If you try something new for the first time and you don’t fuck it up, you’re probably not doing it right. Mistakes are natural, normal and help us learn to get better. I’m doing a monthly newsletter full of even more writing tips, competitions, handy writer hacks and news on my progress towards publishing. If you haven’t signed up yet, you can tick that off your list by clicking here. HINT!
I made mistakes. But I’m a writer. So standing up, dusting myself down and picking up the proverbial pen again is in my blood.
When I wrote the post on creating your perfect Author Newsletter I’d already found Mailchimp hard to set up and master. But SO many people said the same thing I knew I had to regroup and share some of the lessons I’d learnt doing my own newsletter.
MISTAKE 1 – NOT SPEAKING THE LINGO
Lists versus Campaigns
Like every social media outlet, Mailchimp has it’s own secret club language. But rather than handshakes, tweets and statuses, it’s lists and campaigns.
When you first set up Mailchimp – you can’t actually begin to collect email addresses without a ‘list’.
I know. I know. It sounds back to front – how can you have a list without email addresses? But for Mailchimp – the first thing you have to do is create a list in which the email addresses you collect will filter into. You have to create a list in order to populate it.
The reason, I assume, is so that you can have one Mailchimp account but multiple subscription lists for different things/projects/clients/books etc.
Before you do anything else – set up your list and name it something obvious like ‘Sacha Black’s Author List’ or whatever, in case you decide later you need an extra list. As far as I can tell (after a quick look) once you name your list, you can’t change it.
A campaign is really just a newsletter or a promo email or whatever you want to send out to your subscribers. For me it’s newsletters.
What’s important to know here, is that 1 campaign = 1 newsletter.
So if you send your newsletter once a month then EVERY month you need to create a new campaign. You can’t reuse a campaign once it has been sent.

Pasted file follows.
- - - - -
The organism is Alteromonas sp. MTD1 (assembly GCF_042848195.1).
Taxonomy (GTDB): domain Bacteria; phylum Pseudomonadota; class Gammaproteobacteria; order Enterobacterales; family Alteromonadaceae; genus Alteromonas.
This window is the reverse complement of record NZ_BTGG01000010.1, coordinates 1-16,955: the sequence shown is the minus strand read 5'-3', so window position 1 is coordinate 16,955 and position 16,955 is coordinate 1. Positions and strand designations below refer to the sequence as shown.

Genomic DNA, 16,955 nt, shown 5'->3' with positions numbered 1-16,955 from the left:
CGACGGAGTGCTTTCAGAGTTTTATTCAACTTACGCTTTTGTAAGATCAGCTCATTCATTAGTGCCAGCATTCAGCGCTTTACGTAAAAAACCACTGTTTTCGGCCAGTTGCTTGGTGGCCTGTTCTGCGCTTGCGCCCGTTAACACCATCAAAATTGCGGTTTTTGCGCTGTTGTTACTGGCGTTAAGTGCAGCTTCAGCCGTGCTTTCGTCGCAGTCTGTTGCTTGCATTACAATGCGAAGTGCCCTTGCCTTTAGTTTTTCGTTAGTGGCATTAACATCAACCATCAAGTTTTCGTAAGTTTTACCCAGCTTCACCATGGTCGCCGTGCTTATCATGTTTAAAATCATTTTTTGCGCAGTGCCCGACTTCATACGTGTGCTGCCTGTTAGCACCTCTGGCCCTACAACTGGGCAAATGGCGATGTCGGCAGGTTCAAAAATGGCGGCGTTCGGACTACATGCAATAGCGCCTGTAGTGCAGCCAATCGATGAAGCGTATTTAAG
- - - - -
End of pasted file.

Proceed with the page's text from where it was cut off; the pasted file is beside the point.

MISTAKE 2 – NOT SETTING UP TEMPLATES
If you intend on sending a newsletter or promo regularly then it’s helpful if you don’t have to keep creating your newsletter from scratch. If you want to have totally different content in each newsletter then this won’t help, but I’m guessing even if its just a welcome box and sharing buttons, having it set up as a template will shave a few seconds off. And lets be honest, we’re all busy people, whether its having a toddler attached to your thigh whilst you simultaneously cook, email and iron, or your having a ladies that lunch date, every second counts in this life.
I you want proof it works, because I set up a template, my second newsletter has only taken about an hour to write, populate and link up, where the first took about three.
MISTAKE 3 – SHARING BUTTONS
If you send a newsletter you want it to be read, right? If someone likes it, you want them to share it with other people to in the hope it gets you more subscribers.
Numpty over here *waves*didn’t realise there was a difference between buttons. I really ought to do ‘detail’ more often. Sigh.
Mailchimp has two types of social media buttons:
Big thank you to Debby for pointing this out to me 😀
MISTAKE 4 – AVOIDING THE SPAM FOLDER
Ah the joys of spam. Until I researched it – I had no idea just how many words and innocent actions would get you sent straight to the spam folder.
Apparently the fact I have a gmail account is a big no no, but not having the time or inclination to set up my own personal @me email address I’ll have to make do. The answer is to ask your subscribers to add you to their address book. Short, sweet and an easy solution.
Here are some of the actions that will get you binned:
Going crazy on the email size
Over doing the image balance
Starting the subject line with Re or Fwd or using all caps
There is a huge list of words that will also get you sent straight to the junk folder, have a look at this list or do a quick google.
What mistakes have you made? What other handy tips do you have for newsletters? Let me know in the comments
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